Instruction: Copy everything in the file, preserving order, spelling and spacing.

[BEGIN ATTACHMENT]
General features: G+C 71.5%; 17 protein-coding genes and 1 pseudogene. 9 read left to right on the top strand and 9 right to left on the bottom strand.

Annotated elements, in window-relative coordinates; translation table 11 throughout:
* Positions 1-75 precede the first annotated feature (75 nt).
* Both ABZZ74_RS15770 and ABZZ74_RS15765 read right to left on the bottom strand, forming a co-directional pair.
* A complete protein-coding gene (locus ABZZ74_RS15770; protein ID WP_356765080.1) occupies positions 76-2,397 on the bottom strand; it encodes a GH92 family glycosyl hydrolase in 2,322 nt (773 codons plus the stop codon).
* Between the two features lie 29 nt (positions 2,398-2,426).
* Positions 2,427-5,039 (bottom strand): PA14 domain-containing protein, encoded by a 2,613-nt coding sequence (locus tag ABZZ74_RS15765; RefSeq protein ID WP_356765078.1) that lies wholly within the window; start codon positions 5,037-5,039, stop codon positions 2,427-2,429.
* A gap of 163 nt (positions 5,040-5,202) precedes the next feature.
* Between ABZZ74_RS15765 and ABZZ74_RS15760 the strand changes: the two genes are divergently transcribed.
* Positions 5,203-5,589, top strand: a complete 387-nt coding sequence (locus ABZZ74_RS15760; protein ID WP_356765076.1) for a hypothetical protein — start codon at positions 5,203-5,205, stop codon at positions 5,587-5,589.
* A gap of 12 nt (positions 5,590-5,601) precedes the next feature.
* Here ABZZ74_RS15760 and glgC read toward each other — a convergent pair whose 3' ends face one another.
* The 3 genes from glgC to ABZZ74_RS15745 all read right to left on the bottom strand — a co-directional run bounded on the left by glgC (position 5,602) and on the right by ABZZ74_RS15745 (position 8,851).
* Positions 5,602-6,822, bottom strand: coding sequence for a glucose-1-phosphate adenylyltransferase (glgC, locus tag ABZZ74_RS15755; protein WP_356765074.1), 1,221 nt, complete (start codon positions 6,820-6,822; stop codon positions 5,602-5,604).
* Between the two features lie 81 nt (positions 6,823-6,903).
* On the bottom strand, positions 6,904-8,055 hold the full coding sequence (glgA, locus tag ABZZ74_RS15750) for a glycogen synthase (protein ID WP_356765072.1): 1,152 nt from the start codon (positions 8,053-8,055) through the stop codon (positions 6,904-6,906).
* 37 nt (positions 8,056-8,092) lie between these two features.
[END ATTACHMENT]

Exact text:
General features: G+C 71.5%; 17 protein-coding genes and 1 pseudogene. 9 read left to right on the top strand and 9 right to left on the bottom strand.

Annotated elements, in window-relative coordinates; translation table 11 throughout:
* Positions 1-75 precede the first annotated feature (75 nt).
* Both ABZZ74_RS15770 and ABZZ74_RS15765 read right to left on the bottom strand, forming a co-directional pair.
* A complete protein-coding gene (locus ABZZ74_RS15770; protein ID WP_356765080.1) occupies positions 76-2,397 on the bottom strand; it encodes a GH92 family glycosyl hydrolase in 2,322 nt (773 codons plus the stop codon).
* Between the two features lie 29 nt (positions 2,398-2,426).
* Positions 2,427-5,039 (bottom strand): PA14 domain-containing protein, encoded by a 2,613-nt coding sequence (locus tag ABZZ74_RS15765; RefSeq protein ID WP_356765078.1) that lies wholly within the window; start codon positions 5,037-5,039, stop codon positions 2,427-2,429.
* A gap of 163 nt (positions 5,040-5,202) precedes the next feature.
* Between ABZZ74_RS15765 and ABZZ74_RS15760 the strand changes: the two genes are divergently transcribed.
* Positions 5,203-5,589, top strand: a complete 387-nt coding sequence (locus ABZZ74_RS15760; protein ID WP_356765076.1) for a hypothetical protein — start codon at positions 5,203-5,205, stop codon at positions 5,587-5,589.
* A gap of 12 nt (positions 5,590-5,601) precedes the next feature.
* Here ABZZ74_RS15760 and glgC read toward each other — a convergent pair whose 3' ends face one another.
* The 3 genes from glgC to ABZZ74_RS15745 all read right to left on the bottom strand — a co-directional run bounded on the left by glgC (position 5,602) and on the right by ABZZ74_RS15745 (position 8,851).
* Positions 5,602-6,822, bottom strand: coding sequence for a glucose-1-phosphate adenylyltransferase (glgC, locus tag ABZZ74_RS15755; protein WP_356765074.1), 1,221 nt, complete (start codon positions 6,820-6,822; stop codon positions 5,602-5,604).
* Between the two features lie 81 nt (positions 6,823-6,903).
* On the bottom strand, positions 6,904-8,055 hold the full coding sequence (glgA, locus tag ABZZ74_RS15750) for a glycogen synthase (protein ID WP_356765072.1): 1,152 nt from the start codon (positions 8,053-8,055) through the stop codon (positions 6,904-6,906).
* 37 nt (positions 8,056-8,092) lie between these two features.